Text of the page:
National: Finding Tasty Invasive Species
The story about the UK's efforts to save the red squirrel was already linked in today's FYI, but I can't help but return to it, since I've written about eating invasive species to extinction (in the particular area in which they're invasive, of course) in the past. It warmed my heart to read about Brits making an effort to eat grey squirrel so that it can stop bullying around the native red one.
The next thought was, which animals could we target here? So we all collectively did a bit of research in our MenuPages markets. It's complicated, of course. Rarely is it as straightforward as this squirrel situation — kill and eat one, save the other, more adorable native one. For one thing, squirrel sounds pretty tasty, akin to rabbit. For another, it doesn't swim around in polluted waters, and it's not terribly difficult to catch. These problems often plague the non-natives we deal with, however.
South Florida: The climate is inviting and welcoming not only to snowbirds and retirees but also to all sorts of invasive species. Unfortunately, animals like Burmese pythons and iguanas aren't exactly known for being tasty. But hey, there's lionfish! And there's always wild boar; Florida's got those aplenty. Granted you'll probably have to shoot it yourself (not easy, and pretty dangerous) and get someone to skin/butcher it for you, but the reward would be homemade local prosciutto. Yum.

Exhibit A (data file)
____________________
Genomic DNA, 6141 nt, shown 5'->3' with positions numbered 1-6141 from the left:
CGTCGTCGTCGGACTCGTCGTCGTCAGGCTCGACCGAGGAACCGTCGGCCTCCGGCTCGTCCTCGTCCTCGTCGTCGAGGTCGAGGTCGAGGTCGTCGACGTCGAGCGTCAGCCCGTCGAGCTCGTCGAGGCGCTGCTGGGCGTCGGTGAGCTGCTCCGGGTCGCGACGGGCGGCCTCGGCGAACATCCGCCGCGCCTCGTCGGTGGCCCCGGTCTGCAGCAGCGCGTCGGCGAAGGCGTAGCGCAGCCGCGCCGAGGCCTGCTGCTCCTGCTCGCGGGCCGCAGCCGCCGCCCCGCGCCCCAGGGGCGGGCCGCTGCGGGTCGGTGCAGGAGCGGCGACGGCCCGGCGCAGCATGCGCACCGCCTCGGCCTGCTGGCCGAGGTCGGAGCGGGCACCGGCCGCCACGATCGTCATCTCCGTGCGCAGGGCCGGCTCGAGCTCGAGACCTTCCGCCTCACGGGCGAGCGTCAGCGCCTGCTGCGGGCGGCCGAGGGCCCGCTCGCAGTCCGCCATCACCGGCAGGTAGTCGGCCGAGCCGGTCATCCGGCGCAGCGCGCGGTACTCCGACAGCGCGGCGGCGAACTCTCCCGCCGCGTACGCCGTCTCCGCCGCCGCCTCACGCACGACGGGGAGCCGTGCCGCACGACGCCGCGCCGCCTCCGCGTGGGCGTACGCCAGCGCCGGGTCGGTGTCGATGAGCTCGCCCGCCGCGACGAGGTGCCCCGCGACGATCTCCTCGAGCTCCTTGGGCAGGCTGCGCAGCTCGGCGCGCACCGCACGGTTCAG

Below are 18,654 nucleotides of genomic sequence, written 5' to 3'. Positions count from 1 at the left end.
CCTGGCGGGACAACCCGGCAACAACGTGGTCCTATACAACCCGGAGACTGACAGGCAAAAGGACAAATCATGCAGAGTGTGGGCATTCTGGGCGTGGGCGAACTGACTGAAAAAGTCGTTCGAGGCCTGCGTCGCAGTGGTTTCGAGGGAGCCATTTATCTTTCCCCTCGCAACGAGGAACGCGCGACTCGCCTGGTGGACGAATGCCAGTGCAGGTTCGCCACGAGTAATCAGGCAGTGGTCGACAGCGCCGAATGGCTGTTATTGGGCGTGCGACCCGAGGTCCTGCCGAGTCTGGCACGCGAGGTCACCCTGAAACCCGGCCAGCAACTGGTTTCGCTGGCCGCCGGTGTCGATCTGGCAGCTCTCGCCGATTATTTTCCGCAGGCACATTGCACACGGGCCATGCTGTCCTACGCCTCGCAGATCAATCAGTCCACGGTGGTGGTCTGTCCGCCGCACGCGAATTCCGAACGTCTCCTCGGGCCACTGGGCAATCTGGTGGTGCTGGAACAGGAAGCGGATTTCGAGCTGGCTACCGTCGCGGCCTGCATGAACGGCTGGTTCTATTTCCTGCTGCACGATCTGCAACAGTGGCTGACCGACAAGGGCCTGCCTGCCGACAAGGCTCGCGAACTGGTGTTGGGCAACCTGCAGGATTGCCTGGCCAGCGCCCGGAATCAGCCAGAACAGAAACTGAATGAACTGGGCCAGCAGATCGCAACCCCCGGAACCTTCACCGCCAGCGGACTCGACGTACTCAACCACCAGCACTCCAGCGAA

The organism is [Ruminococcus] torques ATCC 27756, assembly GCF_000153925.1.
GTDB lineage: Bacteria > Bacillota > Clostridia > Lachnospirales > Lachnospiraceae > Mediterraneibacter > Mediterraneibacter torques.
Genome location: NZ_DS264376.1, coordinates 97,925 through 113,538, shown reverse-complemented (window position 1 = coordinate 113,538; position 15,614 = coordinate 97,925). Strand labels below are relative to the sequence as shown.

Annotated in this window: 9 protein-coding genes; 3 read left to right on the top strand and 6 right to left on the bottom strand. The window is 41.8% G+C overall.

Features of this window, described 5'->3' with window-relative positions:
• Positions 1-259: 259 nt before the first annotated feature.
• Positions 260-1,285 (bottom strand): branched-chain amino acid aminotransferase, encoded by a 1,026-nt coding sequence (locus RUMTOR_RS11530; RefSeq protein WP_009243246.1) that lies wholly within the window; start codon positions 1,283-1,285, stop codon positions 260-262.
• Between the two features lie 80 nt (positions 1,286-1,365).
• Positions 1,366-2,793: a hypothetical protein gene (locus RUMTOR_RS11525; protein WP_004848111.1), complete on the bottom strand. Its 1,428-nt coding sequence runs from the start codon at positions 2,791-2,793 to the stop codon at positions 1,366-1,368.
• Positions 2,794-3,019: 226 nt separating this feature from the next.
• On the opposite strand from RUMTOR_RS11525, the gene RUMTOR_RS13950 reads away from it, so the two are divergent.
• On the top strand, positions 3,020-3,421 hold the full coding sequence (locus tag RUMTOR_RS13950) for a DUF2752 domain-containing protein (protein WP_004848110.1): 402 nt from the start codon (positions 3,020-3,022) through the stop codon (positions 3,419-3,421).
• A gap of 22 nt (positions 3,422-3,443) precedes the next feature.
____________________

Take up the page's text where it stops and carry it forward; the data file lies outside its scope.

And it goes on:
Boston & Philadelphia: The Asian shore crab and European green crab are all over the place, but unfortunately they're far too small to eat. And Pennsylvania has a number of freshwater invasive fish, but the waters are too polluted for consumption. Not too far away, in the Chesapeake Bay and in southern New Jersey, the Chinese mitten crab has begun to establish a population. In China, these are considered a delicacy. Toss them with some Old Bay seasoning, and Americans will probably like them too.
Chicago: Eat Asian carp! Thanks to an electronic barrier, they have yet to make it to Lake Michigan, but this fish with a voracious appetite is very common in the Illinois River. According to this NPR story, it's sold mostly to Asian-American communities in California, New York and Chicago. A state senator suggested putting it on state prison menus and others think it should be called something else to make it more appealing to non-Asians.
San Francisco: There are 85 invasive species in San Francisco Bay, several of which — Bay mussels, Japanese littleneck clams, Manila clam, and the Chinese mitten crab is there too — would make for tasty eating, if only the Bay weren't so polluted.